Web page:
13. Molecular cloning of a 46-kilodalton surface antigen (P46) gene from Mycoplasma hyopneumoniae: direct evidence of CGG codon usage for arginine.

    PubMed

    Futo, S; Seto, Y; Mitsuse, S; Mori, Y; Suzuki, T; Kawai, K

    1995-04-01

    The DNA sequence of the gene encoding the early and specific 46-kDa surface antigen (P46) of Mycoplasma hyopneumoniae has been determined. The P46 gene, encoding a putative lipoprotein, contained three TGA codons and a single CGG codon in a 1,257-bp open reading frame. Edman degradation of peptide fragments showed that at least one TGA codon encodes tryptophan and that the CGG codon, which has been reported to be nonsense or unassigned in other mycoplasmas, is used for arginine in M. hyopneumoniae. PMID:7896725

  14. Molecular cloning of a 46-kilodalton surface antigen (P46) gene from Mycoplasma hyopneumoniae: direct evidence of CGG codon usage for arginine.

    PubMed Central

    Futo, S; Seto, Y; Mitsuse, S; Mori, Y; Suzuki, T; Kawai, K

    1995-01-01

    The DNA sequence of the gene encoding the early and specific 46-kDa surface antigen (P46) of Mycoplasma hyopneumoniae has been determined. The P46 gene, encoding a putative lipoprotein, contained three TGA codons and a single CGG codon in a 1,257-bp open reading frame. Edman degradation of peptide fragments showed that at least one TGA codon encodes tryptophan and that the CGG codon, which has been reported to be nonsense or unassigned in other mycoplasmas, is used for arginine in M. hyopneumoniae. PMID:7896725

  15. Extended gene diversity at the FMR1 locus and neighbouring CA repeats in a sub-Saharan population

    SciTech Connect

    Chiurazzi, Genuardi, M.; Neri, G.

    1996-07-12

    We report on the allele distributions in a normal black African population at two microsatellite loci neighbouring the FRAXA locus and at the CGG repeat in the 5{prime} end of the FMR1 gene, which causes the fragile X syndrome. The CGG repeat distribution was found to be similar to that of other ethnic groups, as well as to that of other non-human primates, possibly predicting a comparable prevalence of fragile X in Africa. Significant linkage disequilibrium has been observed between fragile X mutations and alleles of the DXS548 and FRAXAC1 loci in European and Asian populations, and some founder chromosomes may be extremely old. Those associated with FRAXAC1-A and DXS548-2 alleles are not present in the Asian fragile X samples. We searched for these alleles and their frequency in the well defined Bamileke population of Cameroon. All previously described alleles and some new ones were found in this sample, supporting the hypothesis of their pre-existence and subsequent loss in Asian populations. Finally, the heterozygosity of the Bamileke sample was significantly higher at both marker loci and comparable to that of Europeans at the CGG repeat, confirming the notion that genetic diversity is greater in Africans than in other groups and supporting the view that evolution of modern man started in Africa. 31 refs., 1 fig., 1 tab.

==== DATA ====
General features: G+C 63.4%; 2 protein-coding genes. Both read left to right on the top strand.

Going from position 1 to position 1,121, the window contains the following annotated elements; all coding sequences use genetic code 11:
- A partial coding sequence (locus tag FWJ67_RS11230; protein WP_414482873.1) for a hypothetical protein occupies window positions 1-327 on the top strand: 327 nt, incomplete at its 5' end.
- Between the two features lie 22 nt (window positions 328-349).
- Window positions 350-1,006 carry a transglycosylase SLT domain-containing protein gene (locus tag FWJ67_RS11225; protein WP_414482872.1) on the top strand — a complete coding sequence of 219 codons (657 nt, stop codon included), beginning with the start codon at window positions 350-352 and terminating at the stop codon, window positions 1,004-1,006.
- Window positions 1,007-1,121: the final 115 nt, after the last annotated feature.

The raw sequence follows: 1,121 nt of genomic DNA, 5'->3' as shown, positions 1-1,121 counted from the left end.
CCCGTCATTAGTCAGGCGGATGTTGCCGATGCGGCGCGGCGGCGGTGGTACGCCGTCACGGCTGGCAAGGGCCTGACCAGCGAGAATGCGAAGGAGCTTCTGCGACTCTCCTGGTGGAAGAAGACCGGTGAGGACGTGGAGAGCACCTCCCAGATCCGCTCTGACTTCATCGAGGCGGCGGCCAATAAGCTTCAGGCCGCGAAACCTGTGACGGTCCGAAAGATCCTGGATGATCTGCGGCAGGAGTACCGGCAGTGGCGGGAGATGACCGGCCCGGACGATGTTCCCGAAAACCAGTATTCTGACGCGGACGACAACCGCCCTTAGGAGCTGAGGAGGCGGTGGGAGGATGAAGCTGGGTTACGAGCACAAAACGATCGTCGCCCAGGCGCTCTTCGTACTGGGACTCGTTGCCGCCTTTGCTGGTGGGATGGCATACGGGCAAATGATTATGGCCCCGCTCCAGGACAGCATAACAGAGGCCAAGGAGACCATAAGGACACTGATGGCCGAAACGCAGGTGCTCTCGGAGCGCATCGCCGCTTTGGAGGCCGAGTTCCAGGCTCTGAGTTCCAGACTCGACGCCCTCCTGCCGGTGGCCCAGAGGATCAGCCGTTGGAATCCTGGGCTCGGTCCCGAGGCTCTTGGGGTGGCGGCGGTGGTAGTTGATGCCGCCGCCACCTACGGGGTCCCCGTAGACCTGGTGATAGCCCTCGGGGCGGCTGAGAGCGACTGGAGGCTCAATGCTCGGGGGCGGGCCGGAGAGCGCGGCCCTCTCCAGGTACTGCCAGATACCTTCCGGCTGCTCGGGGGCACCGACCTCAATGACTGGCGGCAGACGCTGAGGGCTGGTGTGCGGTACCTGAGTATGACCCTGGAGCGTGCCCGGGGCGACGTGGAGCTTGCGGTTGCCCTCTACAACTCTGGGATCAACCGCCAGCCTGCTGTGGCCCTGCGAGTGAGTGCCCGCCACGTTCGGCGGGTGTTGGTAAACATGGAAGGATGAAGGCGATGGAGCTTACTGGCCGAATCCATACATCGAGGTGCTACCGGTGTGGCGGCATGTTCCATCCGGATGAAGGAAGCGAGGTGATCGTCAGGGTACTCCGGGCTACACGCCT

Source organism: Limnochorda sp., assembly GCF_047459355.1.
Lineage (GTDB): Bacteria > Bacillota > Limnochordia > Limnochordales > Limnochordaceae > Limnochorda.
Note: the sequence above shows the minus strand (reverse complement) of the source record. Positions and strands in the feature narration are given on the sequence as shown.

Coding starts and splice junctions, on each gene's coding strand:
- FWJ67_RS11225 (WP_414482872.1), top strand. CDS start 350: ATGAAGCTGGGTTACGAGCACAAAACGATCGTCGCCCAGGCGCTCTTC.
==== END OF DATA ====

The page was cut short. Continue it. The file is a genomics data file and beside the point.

16. C(m)CGG methylation-independent parent-of-origin effects on genome-wide transcript levels in isogenic reciprocal F1 triploid plants.

    PubMed

    Donoghue, Mark T A; Fort, Antoine; Clifton, Rachel; Zhang, Xu; McKeown, Peter C; Voigt-Zielinksi, M L; Borevitz, Justin O; Spillane, Charles

    2014-01-01

    Triploid F1 hybrids generated via reciprocal interploidy crosses between genetically distinct parental plants can display parent-of-origin effects on gene expression or phenotypes. Reciprocal triploid F1 isogenic plants generated from interploidy crosses in the same genetic background allow investigation on parent-of-origin-specific (parental) genome-dosage effects without confounding effects of hybridity involving heterozygous mutations. Whole-genome transcriptome profiling was conducted on reciprocal F1 isogenic triploid (3x) seedlings of A. thaliana. The genetically identical reciprocal 3x genotypes had either an excess of maternally inherited 3x(m) or paternally inherited 3x(p) genomes. We identify a major parent-of-origin-dependent genome-dosage effect on transcript levels, whereby 602 genes exhibit differential expression between the reciprocal F1 triploids. In addition, using methylation-sensitive DNA tiling arrays, constitutive and polymorphic CG DNA methylation patterns at CCGG sites were analysed, which revealed that paternal-excess F1 triploid seedling C(m)CGG sites are overall hypermethylated. However, no correlation exists between C(m)CGG methylation polymorphisms and transcriptome dysregulation between the isogenic reciprocal F1 triploids. Overall, our study indicates that parental genome-dosage effects on the transcriptome levels occur in paternal-excess triploids, which are independent of C(m)CGG methylation polymorphisms. Such findings have implications for understanding parental effects and genome-dosage effects on gene expression and phenotypes in polyploid plants. PMID:24212467

  17. RNA FISH for detecting expanded repeats in human diseases.

    PubMed

    Urbanek, Martyna O; Krzyzosiak, Wlodzimierz J

    2016-04-01